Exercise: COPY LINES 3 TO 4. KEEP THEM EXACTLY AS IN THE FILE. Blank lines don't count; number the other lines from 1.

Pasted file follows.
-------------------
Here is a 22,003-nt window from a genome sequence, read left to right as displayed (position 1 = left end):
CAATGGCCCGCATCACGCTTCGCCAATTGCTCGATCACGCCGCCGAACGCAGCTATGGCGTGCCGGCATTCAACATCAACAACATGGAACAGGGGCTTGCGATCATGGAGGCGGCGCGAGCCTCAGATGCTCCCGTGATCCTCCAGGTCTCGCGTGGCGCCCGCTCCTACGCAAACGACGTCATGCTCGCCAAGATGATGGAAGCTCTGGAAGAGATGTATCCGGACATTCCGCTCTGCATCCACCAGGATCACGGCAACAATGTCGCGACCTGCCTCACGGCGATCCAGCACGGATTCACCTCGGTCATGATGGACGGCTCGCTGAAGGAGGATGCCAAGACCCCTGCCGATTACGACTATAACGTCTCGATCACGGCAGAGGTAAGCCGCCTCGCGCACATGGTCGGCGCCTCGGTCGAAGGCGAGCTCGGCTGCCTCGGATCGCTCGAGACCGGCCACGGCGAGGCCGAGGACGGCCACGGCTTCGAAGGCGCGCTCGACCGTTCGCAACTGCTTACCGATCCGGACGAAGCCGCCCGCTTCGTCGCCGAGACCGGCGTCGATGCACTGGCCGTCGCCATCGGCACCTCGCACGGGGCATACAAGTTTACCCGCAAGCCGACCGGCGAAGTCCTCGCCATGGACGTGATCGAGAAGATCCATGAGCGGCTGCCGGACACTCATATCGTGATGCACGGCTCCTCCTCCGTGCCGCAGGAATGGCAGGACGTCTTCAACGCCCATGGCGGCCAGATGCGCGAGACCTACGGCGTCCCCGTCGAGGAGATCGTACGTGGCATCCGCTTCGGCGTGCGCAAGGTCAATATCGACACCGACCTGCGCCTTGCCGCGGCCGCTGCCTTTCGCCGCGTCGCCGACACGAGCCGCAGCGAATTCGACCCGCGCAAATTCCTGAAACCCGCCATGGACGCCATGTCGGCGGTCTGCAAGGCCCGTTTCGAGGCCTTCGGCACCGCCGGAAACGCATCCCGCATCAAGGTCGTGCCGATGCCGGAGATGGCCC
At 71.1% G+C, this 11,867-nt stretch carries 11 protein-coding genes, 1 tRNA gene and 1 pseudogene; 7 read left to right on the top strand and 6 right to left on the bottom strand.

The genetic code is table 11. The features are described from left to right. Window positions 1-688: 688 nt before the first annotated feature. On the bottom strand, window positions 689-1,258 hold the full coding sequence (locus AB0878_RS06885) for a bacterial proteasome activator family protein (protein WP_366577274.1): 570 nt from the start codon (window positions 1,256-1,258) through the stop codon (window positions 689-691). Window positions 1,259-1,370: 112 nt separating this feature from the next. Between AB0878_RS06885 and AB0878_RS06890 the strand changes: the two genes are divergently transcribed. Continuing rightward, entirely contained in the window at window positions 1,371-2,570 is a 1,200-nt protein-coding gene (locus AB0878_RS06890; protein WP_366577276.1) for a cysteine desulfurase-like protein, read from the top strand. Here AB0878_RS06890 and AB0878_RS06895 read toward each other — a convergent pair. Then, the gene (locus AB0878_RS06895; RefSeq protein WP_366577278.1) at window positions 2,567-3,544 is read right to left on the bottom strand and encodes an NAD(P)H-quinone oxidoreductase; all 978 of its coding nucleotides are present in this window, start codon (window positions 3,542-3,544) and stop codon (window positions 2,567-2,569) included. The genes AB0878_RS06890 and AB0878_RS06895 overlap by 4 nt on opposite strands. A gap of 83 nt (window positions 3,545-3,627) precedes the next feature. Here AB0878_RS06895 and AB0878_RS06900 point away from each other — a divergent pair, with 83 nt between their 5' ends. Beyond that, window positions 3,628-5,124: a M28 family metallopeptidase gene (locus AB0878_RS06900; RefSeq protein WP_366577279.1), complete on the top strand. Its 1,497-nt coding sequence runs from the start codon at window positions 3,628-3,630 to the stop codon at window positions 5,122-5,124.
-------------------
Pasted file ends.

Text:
At 71.1% G+C, this 11,867-nt stretch carries 11 protein-coding genes, 1 tRNA gene and 1 pseudogene; 7 read left to right on the top strand and 6 right to left on the bottom strand.

The genetic code is table 11. The features are described from left to right. Window positions 1-688: 688 nt before the first annotated feature. On the bottom strand, window positions 689-1,258 hold the full coding sequence (locus AB0878_RS06885) for a bacterial proteasome activator family protein (protein WP_366577274.1): 570 nt from the start codon (window positions 1,256-1,258) through the stop codon (window positions 689-691). Window positions 1,259-1,370: 112 nt separating this feature from the next. Between AB0878_RS06885 and AB0878_RS06890 the strand changes: the two genes are divergently transcribed. Continuing rightward, entirely contained in the window at window positions 1,371-2,570 is a 1,200-nt protein-coding gene (locus AB0878_RS06890; protein WP_366577276.1) for a cysteine desulfurase-like protein, read from the top strand. Here AB0878_RS06890 and AB0878_RS06895 read toward each other — a convergent pair. Then, the gene (locus AB0878_RS06895; RefSeq protein WP_366577278.1) at window positions 2,567-3,544 is read right to left on the bottom strand and encodes an NAD(P)H-quinone oxidoreductase; all 978 of its coding nucleotides are present in this window, start codon (window positions 3,542-3,544) and stop codon (window positions 2,567-2,569) included. The genes AB0878_RS06890 and AB0878_RS06895 overlap by 4 nt on opposite strands. A gap of 83 nt (window positions 3,545-3,627) precedes the next feature. Here AB0878_RS06895 and AB0878_RS06900 point away from each other — a divergent pair, with 83 nt between their 5' ends. Beyond that, window positions 3,628-5,124: a M28 family metallopeptidase gene (locus AB0878_RS06900; RefSeq protein WP_366577279.1), complete on the top strand. Its 1,497-nt coding sequence runs from the start codon at window positions 3,628-3,630 to the stop codon at window positions 5,122-5,124.